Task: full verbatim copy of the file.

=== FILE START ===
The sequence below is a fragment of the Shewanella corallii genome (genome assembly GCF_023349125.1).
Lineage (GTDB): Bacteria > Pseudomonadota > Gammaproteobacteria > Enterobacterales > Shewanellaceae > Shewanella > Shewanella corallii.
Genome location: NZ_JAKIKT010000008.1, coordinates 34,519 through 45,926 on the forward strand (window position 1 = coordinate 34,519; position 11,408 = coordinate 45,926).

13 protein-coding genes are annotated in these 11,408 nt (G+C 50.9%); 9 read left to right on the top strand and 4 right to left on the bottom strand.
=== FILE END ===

The sequence below is a fragment of the Shewanella corallii genome (genome assembly GCF_023349125.1).
Lineage (GTDB): Bacteria > Pseudomonadota > Gammaproteobacteria > Enterobacterales > Shewanellaceae > Shewanella > Shewanella corallii.
Genome location: NZ_JAKIKT010000008.1, coordinates 34,519 through 45,926 on the forward strand (window position 1 = coordinate 34,519; position 11,408 = coordinate 45,926).

13 protein-coding genes are annotated in these 11,408 nt (G+C 50.9%); 9 read left to right on the top strand and 4 right to left on the bottom strand.